The speed limits on Ginninderry’s roads have also been targeted for safety. Ginninderry’s main boulevard, the central road that will run through and connect the whole community, is set at 60km/h. It is proposed that smaller suburban roads will run at 40km/h. There are even some pedestrian/driver shared zones around park areas (such as around our Green Link) with speed limits of 20km/h where we know there will be high numbers of people crossing, mingling and moving.
Safety is the most important thing of course, but it’s only step one for promoting active travel. Step two is the layout. Ginninderry’s main boulevard take a route so that, from anywhere in Ginninderry, it’s easily reachable. Every household in within at most 400m of it. Once there, that road is the thoroughfare that connects Ginninderry together, and following it you’ll be able to reach all the major community centres and amenities like The Link, the Neighbourhood Park, the retail centre, all the schools, and the Parkwood ReGeneration Precinct, all of which will have bike racks installed to keep your bike safe when you arrive. The Link has also been added to Transport Canberra’s Bike Stop scheme – providing end of trip facilities such as toilets, shower, water refilling facilities and a change room – providing cyclists a place to stop, rest and enjoy.
The boulevard will also connect you into other parts of Belconnen by linking into the main entry roads of Ginninderry, like Drake-Brockman Drive, which will also be upgraded to include bike paths. This accessibility of central places provides an ease to active travel options that is often lost when important places aren’t on easily ridable roads. Linking our walkable and ridable boulevard into wider Belconnen makes longer journeys in something other than a car a possibility.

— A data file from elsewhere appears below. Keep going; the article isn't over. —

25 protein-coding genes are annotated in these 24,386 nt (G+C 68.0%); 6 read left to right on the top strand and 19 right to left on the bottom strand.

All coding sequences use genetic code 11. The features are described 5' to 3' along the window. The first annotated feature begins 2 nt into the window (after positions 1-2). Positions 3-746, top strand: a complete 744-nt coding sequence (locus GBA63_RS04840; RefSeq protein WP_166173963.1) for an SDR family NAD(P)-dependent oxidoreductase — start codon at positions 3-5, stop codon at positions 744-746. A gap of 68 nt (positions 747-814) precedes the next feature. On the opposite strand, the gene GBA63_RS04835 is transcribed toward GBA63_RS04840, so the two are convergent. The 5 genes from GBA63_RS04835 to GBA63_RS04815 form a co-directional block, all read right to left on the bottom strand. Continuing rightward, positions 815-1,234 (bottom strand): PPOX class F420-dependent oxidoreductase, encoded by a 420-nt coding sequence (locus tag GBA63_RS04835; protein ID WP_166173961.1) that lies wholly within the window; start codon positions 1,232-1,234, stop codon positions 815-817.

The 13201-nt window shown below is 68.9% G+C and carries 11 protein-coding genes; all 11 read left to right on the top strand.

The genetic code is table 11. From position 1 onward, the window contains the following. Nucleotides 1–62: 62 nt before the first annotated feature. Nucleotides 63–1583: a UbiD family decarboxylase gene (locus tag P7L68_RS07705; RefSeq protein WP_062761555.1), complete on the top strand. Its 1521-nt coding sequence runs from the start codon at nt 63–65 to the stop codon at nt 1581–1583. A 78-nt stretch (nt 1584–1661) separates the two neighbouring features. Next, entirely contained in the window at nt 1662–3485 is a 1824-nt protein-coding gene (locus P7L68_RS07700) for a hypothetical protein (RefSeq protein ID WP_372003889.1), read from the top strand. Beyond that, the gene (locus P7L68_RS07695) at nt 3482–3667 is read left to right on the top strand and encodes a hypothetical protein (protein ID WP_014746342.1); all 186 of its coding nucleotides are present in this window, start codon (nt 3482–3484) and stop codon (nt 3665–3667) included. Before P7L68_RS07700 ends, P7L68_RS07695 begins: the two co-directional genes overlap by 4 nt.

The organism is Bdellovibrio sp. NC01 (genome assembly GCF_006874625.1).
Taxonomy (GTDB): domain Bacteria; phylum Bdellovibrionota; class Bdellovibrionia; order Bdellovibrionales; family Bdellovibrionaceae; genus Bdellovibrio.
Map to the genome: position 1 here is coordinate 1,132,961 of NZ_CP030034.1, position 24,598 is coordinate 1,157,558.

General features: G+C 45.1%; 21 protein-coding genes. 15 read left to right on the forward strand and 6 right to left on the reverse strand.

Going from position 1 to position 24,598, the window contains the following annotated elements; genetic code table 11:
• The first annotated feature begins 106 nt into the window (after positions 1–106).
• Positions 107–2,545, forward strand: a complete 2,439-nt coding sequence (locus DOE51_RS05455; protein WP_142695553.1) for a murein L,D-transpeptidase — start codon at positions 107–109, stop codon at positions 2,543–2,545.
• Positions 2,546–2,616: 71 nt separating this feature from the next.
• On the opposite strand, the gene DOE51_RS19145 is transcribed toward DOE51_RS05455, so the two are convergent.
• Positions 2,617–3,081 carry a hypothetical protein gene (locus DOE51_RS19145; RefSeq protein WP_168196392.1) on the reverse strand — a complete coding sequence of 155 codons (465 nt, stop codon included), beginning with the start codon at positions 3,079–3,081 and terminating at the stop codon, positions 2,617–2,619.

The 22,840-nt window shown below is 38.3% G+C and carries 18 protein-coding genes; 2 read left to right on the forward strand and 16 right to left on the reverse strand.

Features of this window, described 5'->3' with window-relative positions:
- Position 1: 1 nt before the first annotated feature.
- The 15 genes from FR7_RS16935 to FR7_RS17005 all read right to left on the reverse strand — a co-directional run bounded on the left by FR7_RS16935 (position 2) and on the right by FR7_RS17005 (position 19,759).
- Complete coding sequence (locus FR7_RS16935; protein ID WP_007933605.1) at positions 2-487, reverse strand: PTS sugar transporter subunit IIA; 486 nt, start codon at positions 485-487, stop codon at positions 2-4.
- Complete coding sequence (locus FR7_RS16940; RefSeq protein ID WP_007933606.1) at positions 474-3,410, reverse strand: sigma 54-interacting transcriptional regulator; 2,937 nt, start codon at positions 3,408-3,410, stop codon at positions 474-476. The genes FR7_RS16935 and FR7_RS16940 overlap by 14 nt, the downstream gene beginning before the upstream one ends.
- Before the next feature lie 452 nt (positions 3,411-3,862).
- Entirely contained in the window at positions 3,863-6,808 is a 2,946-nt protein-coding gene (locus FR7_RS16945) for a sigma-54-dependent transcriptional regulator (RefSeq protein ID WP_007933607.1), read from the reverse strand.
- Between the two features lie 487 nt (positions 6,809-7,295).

For journeys further than Belconnen you still don’t need a car. Every household in Ginninderry will be within easy walking distance of a bus stop, so walk or ride to one of them and take the bus wherever you need to go. Public transport options will be provided from the first day that residents move in – with a shuttle bus service planned to Kingsford Smith School and Kippax Shopping Centre with easy connection to the Blue Rapid and all other Action Bus services.
Topping it all off, with the abundance of native conservation area within Ginninderry, a series of tracks and trails are to be provided to allow people to get out into the beautiful bush land.
But what if you don’t have a bike? If walking’s too slow for you, we are hoping to have shared bikes available for residents in the future as well.
Pedal Power ACT volunteers welcomed the opportunity to view the plans at the developer’s request, and noted the progressive design: “The plans presented to Pedal Power ACT by the Ginninderry proponents are very encouraging. The lengths to which the proponents have gone to ensure the new community has access to active travel and healthy living is very welcome.”
With so much coming to Ginninderry, get ready to get active!